A-Gon Goes 6-for-6!: Former MLB star is batting 1.000
Adrian Gonzalez is a five-time Major League Baseball All-Star and four-time Gold Glove Award winner. And now the longtime San Diego Padres star first baseman, currently a free agent, is also a Jersey Mike's franchisee.
This past February, Gonzalez purchased six Jersey Mike's stores in San Diego County and teamed up with his operating partner, Ken Nicola, who oversees daily operations. Gonzalez has three Jersey Mike's locations in Oceanside, two in Carlsbad, and one in Encinitas and says he plans to open five more in the next five years.
"I have to think about the future, and this is one of the things I will be doing," says the 36-year-old Gonzalez, who says he will be much more active as a franchisee once he retires.
Gonzalez says he always wanted to be a professional baseball player. He was selected by the Florida Marlins as the first overall pick in the 2000 draft. The Marlins traded him to the Texas Rangers, where he made his MLB debut in 2004. Folllowing the 2005 season, the Rangers traded him to the San Diego Padres. It was in San Diego that he began racking up awards. He spent the better part of a decade with the Padres, where he was a three-time All-Star and a two-time Gold Glove winner. In 2009, he led the majors in walks with 119 and hit 40 home runs for the first time. He went on to play with the Red Sox, Dodgers, and Mets and is currently a free agent. In his 15-year MLB career, Gonzalez hit .287 with 317 home runs.
He says two things drew him to Jersey Mike's: the freshness and quality of the food, and the brand's reputation for giving back to the community.
"I love the fresh ingredients and how everything is sliced right in front of you," he says. "Jersey Mike's is a top sub sandwich enterprise." And the brand's "Sub Above" commitment to community and charity work also struck a chord with him.
"My wife Betsy and I love helping and being part of the community," says Gonzalez. "We are happy to be a part of a company like Jersey Mike's that has built making a difference into their business plan."
This past March, all of his stores participated in the brand's annual "Month of Giving" and, along with 32 other locations in the San Diego area, raised $248,494 for Rady Children's Hospital.
Gonzalez may be new to franchising, but the drive and determination that made him an All-Star in professional baseball is sure to lead him down the path of success in franchising.
Name: Adrian Gonzalez
Company: Jersey Mike's Subs
No. of units: 6 Jersey Mike's
Family: Wife Betsy and two daughters,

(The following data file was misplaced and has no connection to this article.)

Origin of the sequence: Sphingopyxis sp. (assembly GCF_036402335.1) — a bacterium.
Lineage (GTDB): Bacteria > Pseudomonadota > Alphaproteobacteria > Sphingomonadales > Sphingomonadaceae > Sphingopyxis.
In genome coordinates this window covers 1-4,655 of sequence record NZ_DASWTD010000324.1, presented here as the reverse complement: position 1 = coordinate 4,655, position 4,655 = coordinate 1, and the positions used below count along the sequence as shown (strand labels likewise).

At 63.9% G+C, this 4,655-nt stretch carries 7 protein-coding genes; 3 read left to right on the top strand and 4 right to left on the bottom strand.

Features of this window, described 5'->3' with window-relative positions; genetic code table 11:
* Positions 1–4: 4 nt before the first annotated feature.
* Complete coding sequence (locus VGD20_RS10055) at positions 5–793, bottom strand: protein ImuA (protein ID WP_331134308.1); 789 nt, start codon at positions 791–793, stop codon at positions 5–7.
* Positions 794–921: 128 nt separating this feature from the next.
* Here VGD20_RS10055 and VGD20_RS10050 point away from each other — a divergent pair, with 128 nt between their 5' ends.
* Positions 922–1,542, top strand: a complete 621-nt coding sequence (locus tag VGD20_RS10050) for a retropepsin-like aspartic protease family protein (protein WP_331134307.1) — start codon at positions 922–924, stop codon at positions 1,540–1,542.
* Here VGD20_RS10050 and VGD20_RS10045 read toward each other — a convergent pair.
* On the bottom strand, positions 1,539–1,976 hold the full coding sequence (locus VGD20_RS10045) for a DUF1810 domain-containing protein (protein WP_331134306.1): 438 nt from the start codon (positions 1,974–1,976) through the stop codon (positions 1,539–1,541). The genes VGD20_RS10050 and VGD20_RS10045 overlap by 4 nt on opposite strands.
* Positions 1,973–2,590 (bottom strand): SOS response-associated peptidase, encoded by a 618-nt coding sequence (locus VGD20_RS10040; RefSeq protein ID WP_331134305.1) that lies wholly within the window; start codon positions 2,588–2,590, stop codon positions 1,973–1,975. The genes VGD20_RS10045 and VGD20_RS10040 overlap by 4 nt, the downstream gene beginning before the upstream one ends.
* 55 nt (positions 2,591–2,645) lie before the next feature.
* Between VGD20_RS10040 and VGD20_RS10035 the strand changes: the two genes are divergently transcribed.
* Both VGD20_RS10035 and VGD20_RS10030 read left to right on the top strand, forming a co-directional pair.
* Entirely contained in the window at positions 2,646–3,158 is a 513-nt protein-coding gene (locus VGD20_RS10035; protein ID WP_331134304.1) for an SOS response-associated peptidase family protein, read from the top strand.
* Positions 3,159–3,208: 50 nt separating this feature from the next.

Years in franchising: 1
Years in current position: 1
Professional baseball player.
In baseball, I have accomplished a few personal awards: Gold Gloves, Silver Slugger, etc.
Biggest current challenge:
To manage everything in life with my baseball career.
Next big goal:
To have a healthy and successful baseball season.
First turning point in your career:
When I was traded from the Texas Rangers after the 2005 season to the San Diego Padres, where I was able to play every day for the first time in my career.
Hardest lesson learned:
To always take care of your money. Even family can take advantage of you if you are too careless with it.
Baseball is a 7-day-a-week job.
With baseball, we exercise on a daily basis.
Best advice you ever got:
Have fun, but when it is time to get serious and focused, know to flip the switch.
What's your passion in business?
To grow and be connected with the right people and companies.
How do you balance life and work?
By taking one situation at a time.
Chips and a good salsa.
What do most people not know about you?
I love to spend time with my family.
What did you want to be when you grew up?
A professional baseball player.
Puerto Vallarta, Mexico.
It's all about the team. We make sure that every team member is trained properly, and that they know how important it is for us to provide our customers with a "Sub Above" experience.
Management method or style:
I make sure that my teams get all the training and leadership they need. Then I trust them to execute in the way that they have been trained.
Balancing baseball on the East Coast and Jersey Mike's on the West.
How do others describe you?
One thing I'm looking to do better:
Perfect making a sub--Mike's Way, that is! The slicer is something to be respected and I'll go through the same training as my team.
How I give my team room to innovate and experiment:
I encourage team members to share ideas.
How close are you to operations?